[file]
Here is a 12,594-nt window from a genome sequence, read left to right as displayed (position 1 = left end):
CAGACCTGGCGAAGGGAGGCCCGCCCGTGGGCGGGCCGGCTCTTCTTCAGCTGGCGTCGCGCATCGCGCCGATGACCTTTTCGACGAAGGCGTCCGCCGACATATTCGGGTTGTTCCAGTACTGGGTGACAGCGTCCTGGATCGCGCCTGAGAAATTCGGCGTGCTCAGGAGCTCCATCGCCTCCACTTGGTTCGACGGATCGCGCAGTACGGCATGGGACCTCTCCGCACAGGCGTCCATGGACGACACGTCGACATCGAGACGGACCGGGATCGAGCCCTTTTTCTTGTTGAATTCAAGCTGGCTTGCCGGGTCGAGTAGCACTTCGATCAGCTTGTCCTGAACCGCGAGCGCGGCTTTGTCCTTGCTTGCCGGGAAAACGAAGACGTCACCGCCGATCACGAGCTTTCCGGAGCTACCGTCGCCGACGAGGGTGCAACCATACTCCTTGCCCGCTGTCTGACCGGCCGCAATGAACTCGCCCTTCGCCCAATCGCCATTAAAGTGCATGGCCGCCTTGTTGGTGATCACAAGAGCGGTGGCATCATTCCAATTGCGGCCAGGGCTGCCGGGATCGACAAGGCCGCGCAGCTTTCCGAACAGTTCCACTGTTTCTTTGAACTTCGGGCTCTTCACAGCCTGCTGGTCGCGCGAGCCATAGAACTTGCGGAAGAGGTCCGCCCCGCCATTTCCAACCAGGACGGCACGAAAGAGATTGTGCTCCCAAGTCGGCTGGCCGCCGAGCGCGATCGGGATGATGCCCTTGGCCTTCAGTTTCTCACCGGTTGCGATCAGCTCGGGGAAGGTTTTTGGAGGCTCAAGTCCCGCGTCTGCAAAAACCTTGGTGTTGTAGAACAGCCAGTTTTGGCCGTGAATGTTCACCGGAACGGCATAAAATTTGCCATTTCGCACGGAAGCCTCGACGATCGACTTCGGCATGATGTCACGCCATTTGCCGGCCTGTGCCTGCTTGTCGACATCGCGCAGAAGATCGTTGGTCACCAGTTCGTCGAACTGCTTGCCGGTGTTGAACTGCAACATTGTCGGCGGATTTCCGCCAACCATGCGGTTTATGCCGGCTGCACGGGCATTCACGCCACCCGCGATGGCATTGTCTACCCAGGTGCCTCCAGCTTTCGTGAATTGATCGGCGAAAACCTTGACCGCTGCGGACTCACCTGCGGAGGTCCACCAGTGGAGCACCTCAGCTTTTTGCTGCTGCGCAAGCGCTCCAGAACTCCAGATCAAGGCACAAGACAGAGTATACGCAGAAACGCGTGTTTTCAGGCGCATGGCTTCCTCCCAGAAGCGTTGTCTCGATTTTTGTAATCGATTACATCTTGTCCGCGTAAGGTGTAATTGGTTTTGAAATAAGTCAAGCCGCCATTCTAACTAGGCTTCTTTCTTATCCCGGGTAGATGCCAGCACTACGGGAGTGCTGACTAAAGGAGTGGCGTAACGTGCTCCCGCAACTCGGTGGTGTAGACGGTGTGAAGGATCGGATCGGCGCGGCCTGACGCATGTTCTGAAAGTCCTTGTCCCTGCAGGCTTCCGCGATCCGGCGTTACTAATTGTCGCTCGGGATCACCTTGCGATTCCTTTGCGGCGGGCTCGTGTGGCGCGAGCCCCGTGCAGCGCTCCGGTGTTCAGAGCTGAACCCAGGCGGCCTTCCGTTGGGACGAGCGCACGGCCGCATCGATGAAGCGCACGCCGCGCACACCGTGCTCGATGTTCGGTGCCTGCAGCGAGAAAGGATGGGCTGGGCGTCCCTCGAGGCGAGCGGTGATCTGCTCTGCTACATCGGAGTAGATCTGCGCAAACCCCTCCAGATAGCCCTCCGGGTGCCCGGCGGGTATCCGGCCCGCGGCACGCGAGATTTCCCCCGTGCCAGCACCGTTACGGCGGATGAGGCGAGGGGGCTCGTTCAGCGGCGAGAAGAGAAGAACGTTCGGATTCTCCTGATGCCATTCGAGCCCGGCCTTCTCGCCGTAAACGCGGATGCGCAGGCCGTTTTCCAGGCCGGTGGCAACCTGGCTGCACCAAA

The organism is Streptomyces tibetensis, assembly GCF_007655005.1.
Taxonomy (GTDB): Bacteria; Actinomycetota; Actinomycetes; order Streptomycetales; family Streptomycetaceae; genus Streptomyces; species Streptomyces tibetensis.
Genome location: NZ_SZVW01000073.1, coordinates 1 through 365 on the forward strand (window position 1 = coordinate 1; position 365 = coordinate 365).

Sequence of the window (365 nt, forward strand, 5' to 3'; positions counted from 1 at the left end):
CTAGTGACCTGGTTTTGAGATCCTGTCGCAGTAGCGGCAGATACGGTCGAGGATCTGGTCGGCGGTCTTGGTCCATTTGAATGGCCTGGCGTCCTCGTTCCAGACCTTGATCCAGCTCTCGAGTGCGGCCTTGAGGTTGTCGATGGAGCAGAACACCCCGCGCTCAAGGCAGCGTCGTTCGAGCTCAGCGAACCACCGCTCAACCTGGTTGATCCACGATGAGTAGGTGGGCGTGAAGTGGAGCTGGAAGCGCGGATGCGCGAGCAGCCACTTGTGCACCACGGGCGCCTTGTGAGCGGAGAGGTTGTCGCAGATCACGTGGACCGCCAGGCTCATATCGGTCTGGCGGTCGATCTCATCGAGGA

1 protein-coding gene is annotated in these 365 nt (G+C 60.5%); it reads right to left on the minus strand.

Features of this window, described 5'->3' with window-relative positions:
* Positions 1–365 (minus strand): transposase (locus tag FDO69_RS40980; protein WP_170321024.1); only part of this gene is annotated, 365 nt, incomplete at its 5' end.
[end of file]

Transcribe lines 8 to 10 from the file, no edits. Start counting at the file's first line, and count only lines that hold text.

1 protein-coding gene is annotated in these 365 nt (G+C 60.5%); it reads right to left on the minus strand.

Features of this window, described 5'->3' with window-relative positions:
* Positions 1–365 (minus strand): transposase (locus tag FDO69_RS40980; protein WP_170321024.1); only part of this gene is annotated, 365 nt, incomplete at its 5' end.